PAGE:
Neurobiology 204: Neurophysiology of Central Circuits
Spring 2012


Time
: Mondays and Wednesdays, 10:00am - 12:00pm

Location:
Wednesday Lectures :    Goldenson Building, Rm 122
Monday Discussions:    Goldenson
Building
, Rm. 229


Co-Directors: Rachel Wilson and Rick Born
Faculty: Rick Born, John Assad, Michael Do, Chris Harvey, Gabriel Kreiman, Margaret Livingstone, John Maunsell
Teaching Assistants: Mehmet Fisek, Andreas Liu


The mission of this course is to equip students with the knowledge they need to understand the fundamental concepts underlying current research in systems neuroscience.

 

PREREQUISITES

 

Neuro 200/HST-130 (“Introduction to Neuroscience”) is recommended but not strictly required. If you have not taken this course, please let the instructors know.

 

Schedule

 

Wednesday class will be a two-hour lecture. Monday class will be a group discussion of a paper.
The course schedule is available as a Google Calendar: search “NB204” under public calendars at www.google.com/calendar.

Unit

Theme

Faculty

Wednesday lecture

Monday discussion

assignment

(due Monday)

1

Receptive fields and neural codes

Born

Jan. 25
Mini-syllabus
Lecture slides

Jan. 30
Thomson & Kristan 06

Full summary

2

Setting the limits of sensory detection

Do

Feb. 1
Mini-syllabus
Lecture slides

Feb. 6
Okawa et al 2010
optional: Field et al 2005
optional: Burns and Pugh 2010

Full summary

3

Adaptation and efficient coding

Do / Liu

Feb. 8
Mini-syllabus
Lecture slides

Feb. 13
Dunn and Rieke 2008

Full summary

4

“Why have multiple cortical areas?”

Born

Feb. 15
Mini-syllabus
Lecture slides

required: Barlow 1986
optional: O'Leary & Sahara 2008
optional: Chenn & Walsh 2002

no class Feb. 20

(Presidents’ Day)

none

5

Neural computation – a case study

Assad

Feb. 22
Mini-syllabus

Feb. 27
Carr and Konishi 1990

Short summary & assessment

6

Robustness and modularity

Born / Fisek

Feb. 29
Mini-syllabus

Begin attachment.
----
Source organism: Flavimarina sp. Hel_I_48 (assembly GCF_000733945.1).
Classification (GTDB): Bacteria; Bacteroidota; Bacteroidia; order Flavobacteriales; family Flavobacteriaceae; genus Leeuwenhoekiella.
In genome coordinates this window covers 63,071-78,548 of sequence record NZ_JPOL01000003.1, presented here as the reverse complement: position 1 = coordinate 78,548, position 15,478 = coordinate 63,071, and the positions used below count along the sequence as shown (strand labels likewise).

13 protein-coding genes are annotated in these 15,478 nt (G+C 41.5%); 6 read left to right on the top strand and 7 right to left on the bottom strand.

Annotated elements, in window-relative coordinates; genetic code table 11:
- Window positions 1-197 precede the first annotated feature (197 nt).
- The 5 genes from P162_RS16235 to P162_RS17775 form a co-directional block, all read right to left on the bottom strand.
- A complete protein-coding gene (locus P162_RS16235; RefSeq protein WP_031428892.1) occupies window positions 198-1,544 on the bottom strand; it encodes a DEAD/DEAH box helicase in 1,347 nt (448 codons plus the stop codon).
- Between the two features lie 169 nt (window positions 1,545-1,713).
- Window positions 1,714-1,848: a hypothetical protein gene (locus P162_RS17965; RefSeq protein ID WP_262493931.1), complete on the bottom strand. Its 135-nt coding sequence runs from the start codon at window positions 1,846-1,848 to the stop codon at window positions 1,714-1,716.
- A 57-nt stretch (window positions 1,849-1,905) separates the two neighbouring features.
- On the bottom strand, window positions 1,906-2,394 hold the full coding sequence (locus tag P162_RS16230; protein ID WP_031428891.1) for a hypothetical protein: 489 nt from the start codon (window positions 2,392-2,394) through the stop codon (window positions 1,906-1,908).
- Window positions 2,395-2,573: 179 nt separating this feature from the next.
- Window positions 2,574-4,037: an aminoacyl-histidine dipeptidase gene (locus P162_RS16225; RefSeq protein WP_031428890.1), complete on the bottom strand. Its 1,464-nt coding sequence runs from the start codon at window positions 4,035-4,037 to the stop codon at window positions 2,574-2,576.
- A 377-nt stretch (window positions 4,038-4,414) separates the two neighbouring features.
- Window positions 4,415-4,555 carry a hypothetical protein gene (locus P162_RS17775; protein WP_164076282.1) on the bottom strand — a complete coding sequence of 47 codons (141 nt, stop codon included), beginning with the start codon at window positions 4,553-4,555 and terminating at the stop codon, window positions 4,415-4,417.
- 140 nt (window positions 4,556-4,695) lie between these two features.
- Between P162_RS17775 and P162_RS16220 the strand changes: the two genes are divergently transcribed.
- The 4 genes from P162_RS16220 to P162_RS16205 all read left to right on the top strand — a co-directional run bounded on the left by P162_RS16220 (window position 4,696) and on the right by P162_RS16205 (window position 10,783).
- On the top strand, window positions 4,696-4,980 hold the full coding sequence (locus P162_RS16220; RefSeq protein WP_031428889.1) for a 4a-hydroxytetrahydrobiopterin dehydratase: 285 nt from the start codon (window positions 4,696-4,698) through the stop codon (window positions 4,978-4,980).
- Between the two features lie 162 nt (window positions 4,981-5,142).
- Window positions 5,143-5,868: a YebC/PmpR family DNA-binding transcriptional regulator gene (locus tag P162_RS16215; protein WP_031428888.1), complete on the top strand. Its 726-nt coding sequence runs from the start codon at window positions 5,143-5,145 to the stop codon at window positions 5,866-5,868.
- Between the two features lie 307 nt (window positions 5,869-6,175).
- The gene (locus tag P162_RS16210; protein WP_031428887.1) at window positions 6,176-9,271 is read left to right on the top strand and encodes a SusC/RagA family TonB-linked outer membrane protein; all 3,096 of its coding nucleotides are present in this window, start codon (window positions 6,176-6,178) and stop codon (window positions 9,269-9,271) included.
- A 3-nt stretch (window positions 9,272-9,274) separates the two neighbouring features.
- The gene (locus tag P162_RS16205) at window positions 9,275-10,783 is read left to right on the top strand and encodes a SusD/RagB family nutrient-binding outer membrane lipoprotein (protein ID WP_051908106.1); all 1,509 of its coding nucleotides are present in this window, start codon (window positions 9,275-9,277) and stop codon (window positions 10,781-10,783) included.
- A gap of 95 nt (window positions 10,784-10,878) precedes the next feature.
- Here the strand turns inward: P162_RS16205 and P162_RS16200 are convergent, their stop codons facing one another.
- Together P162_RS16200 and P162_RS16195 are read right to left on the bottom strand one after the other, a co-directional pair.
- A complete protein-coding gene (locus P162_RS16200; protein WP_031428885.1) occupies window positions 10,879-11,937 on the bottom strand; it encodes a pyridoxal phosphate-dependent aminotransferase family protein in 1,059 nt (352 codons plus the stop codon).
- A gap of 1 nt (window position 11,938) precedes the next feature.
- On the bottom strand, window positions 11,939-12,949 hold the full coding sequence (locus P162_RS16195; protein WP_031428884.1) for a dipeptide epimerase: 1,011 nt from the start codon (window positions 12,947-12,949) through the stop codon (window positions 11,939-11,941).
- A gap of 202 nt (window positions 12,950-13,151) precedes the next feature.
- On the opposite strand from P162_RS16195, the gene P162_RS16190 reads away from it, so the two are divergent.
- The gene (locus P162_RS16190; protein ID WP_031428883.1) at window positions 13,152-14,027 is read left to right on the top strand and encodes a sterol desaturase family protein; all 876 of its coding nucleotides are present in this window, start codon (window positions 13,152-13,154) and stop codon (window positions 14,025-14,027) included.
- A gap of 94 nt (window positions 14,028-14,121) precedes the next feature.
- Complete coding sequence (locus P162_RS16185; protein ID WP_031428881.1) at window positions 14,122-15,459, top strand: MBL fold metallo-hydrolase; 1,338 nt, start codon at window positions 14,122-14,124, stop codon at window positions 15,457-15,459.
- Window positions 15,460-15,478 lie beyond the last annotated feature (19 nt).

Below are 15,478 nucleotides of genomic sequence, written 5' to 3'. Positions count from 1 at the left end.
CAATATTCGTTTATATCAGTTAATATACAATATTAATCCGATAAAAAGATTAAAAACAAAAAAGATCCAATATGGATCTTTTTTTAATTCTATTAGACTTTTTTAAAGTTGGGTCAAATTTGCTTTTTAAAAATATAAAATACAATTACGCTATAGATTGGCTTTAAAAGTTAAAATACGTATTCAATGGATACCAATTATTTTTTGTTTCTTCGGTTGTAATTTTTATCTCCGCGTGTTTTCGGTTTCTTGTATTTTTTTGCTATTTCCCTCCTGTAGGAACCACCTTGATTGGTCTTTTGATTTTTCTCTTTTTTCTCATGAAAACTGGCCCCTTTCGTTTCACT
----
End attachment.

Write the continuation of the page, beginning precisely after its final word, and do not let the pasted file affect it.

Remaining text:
Lecture slides
required: Kirschner & Gerhart 98

Mar. 5
Goaillard et al 2009

Short summary & assessment

7

Plasticity and learning

Born

 

Mar. 7
Mini-Syllabus

Lecture slides
required: Raymond et al 1996

no class Mar. 12

Short summary & assessment

no class Mar. 14

Mar. 19
De Zeeuw et al 1998

8

Modeling neural circuits

Kreiman

Mar. 21
Mini-Syllabus

Lecture notes

Lecture slides
Recommended:
Sejnowski et al 1988
Optional:
Riesenhuber & Poggio 2000
Vogels et al 2005

Mar. 26
Hopfield JJ 1982

Full summary
& assessment

9

Attention

Maunsell

Mar. 28
Mini-syllabus

Apr. 2
Lovejoy & Krauzlis 2009

Short summary & assessment

10

Neurons and perception

Maunsell

Apr. 4

Mini-syllabus

Apr. 9
Ress 2003

Short summary & assessment

11

Dynamics in neural microcircuits

Harvey

Apr. 11
Mini-syllabus

Apr. 16
Long and Fee 2008
Long et al 2010

Short summary & assessment

12

"Cortical modules--how do we get them, and what good are they?"

Livingstone

Apr. 18
Mini-syllabus

Apr. 23
Freiwald and Tsao 2010

Short summary & assessment

HOMEWORK
 
Homework guidelines:
Each week, a research paper pertaining to that week’s theme will be posted on the course website. Your assignment will be to write about that paper. In the first part of the course, you will be asked to write a “Full summary”, where the goal is to describe the background, logic, major results, and major conclusions of the paper. In the second part of the course, you will be asked to write a “Short summary & assessment”, where the summary portion is shorter and you are also expected to assess the paper’s strengths and weaknesses. Please review the specific guidelines for these essays and the sample assignment.
 
Saving homework files:
Homeworks must be saved as Word doc or docx files (not as pdf files). Name your file surname_X, where X is the Unit of the course. For example, Jane Smith’s assignment for Unit 3 would be called Smith_3.doc.
 
Submitting homework:
Please e-mail homework to nb204homework@gmail.com by 10:00am Monday, before class begins. Homework not received by 10:00am sharp will be given zero credit. If your homework is received successfully, you will receive an automated email reply. If you don’t receive an automated reply, you should assume your email was not received on time. In this case, the only way you can be sure of receiving any credit is to hand-deliver a hard copy of your homework to the faculty member leading the class by 10:00am. Given this, you are urged to send your email and check for an automated reply before 9:45am.


Final exam

Your final exam will consist of a “Short summary & assessment” on one of the following papers. The guidelines for these essays are the same as for your homeworks.


Brand et al 2002
Cafaro and Rieke 2010 Supplement
Jezek et al 2011
Li and Di Carlo 2008
Niell and Stryker 2010
Olsen et al 2012
Yamane et al 2008


Please e-mail your essay to nb204homework@gmail.com by Monday May 7 at 12:00 noon. If you do not receive an email bounceback from the inbox, it is your responsibility to make sure that a copy is in Mehmet's hands by the time it is due.


TECHNICAL BACKGROUND MATERIAL

 
Additional background on some of the statistical and analytical methods we occasionally encounter in the course can be found here.


Grading

Final grades will be computed as follows:

homework - 60%

final exam - 20%

class participation - 20%

Grades will be lowered for repeated absenteeism or arriving late to class.  


PREVIOUS OFFERINGS

 
Syllabi from previous years are available from 2006, 2007, 2008, 2009, 2010, and 2011.